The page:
These gents looked like young urban distillers. Maybe best friends that decided to break Virginia's liquor laws one day and make their own hooch. Perhaps they worked out an SBA loan, hocked their Vespa scooters, opened up a craft distillery in a run down garage and have been scraping to keep the doors open while they hone their craft and create an artisan product. Looks can be deceiving though. These aren't the owners, distillers, or anything even remotely related to craft spirits. They are just selling bottles. Belle Isle doesn't make anything. Here is what Belle Isle actually "does": they buy grain neutral spirits from an industrial distilling plant. What does that actually mean? Basically it's a factory. By the way, factories suck. I worked at one the first couple of years that Misty and I were married. It is a soul sucking, 12 hour shit (sorry, shift) of waiting to go home so you can get drunk off your ass and forget that you wasted that much oxygen pressing a button and making sure that a piece of wire wasn't 1 millimeter too long.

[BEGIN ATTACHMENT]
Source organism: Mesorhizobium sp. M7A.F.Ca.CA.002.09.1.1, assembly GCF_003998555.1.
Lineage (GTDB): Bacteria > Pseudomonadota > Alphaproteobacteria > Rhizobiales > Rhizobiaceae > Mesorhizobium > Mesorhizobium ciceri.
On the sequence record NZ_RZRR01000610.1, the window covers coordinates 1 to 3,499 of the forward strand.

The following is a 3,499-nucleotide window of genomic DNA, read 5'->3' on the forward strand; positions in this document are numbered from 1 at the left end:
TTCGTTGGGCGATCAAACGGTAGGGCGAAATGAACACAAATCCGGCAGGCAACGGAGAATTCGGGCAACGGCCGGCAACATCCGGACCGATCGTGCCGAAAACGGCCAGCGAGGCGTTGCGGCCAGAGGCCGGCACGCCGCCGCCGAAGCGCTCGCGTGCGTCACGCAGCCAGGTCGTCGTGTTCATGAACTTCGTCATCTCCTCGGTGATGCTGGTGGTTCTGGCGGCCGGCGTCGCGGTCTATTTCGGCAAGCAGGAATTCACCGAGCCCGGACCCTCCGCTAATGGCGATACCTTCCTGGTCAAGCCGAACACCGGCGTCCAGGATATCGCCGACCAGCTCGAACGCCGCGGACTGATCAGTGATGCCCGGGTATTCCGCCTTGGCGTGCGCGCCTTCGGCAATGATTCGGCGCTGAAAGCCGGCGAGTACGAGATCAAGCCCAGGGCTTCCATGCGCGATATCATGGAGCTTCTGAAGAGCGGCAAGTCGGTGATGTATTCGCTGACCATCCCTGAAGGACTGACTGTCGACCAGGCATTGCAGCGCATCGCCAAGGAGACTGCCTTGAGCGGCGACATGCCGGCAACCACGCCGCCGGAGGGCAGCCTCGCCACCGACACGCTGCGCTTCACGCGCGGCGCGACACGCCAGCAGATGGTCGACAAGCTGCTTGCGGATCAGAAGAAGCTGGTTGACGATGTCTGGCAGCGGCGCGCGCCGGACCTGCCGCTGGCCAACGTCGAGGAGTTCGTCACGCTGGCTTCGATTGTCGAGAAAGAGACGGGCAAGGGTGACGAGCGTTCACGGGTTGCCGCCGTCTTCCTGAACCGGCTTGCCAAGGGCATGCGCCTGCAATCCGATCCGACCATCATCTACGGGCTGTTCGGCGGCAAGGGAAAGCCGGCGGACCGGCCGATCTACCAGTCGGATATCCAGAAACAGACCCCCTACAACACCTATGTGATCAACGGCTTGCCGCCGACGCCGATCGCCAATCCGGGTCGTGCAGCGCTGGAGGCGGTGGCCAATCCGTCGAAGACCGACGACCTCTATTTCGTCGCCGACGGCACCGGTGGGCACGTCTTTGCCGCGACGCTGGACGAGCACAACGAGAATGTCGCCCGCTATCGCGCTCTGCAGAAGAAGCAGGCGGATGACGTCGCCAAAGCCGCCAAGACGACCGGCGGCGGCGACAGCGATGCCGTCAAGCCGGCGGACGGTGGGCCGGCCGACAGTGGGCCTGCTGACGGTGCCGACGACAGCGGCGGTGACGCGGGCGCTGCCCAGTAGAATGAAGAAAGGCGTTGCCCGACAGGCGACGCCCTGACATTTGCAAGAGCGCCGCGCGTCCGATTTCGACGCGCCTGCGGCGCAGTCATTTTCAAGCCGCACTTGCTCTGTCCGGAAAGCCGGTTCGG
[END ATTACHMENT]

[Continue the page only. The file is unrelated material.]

This is the type of industry that you support when you buy a twenty dollar bottle of Virginia's Belle Isle Moonshine. Belle Isle basically takes the grain neutral spirits out of the Industrial Bulk Containers (IBC totes) filled with liquor that they didn't make, add Kool-Aide flavors, and put a pretty label on it. So what is grain neutral spirits? Grain neutral spirits, according to the TTB, is "Spirits distilled from any material at or above 95% alcohol by volume (190 proof), and if bottled, is bottled at not less than 40% alcohol by volume (80 proof)" Let me break this down for you. This means that you can't "taste the grain", or there is no similarity to the alcohol and the grain that it was made for. It's neutral. That rubbing alcohol that you have sitting underneath your bathroom sink is neutral spirits. The only difference is that it was treated, or "denatured" so that it would be undrinkable. Wait.... I guess there is another difference. Belle Isle uses organic corn. Cool. So do I. My neighbor four miles down the road raises organic corn too. He is a dirt poor farmer that uses heirloom corn seeds and can't afford to buy commercial pesticides. and because he works two jobs, (one at a chicken processing factory), doesn't have the damn time or patience to get a certification to label his 16 acres of corn as "organic". But let's get back to the glorious entrepreneurs at Belle Isle.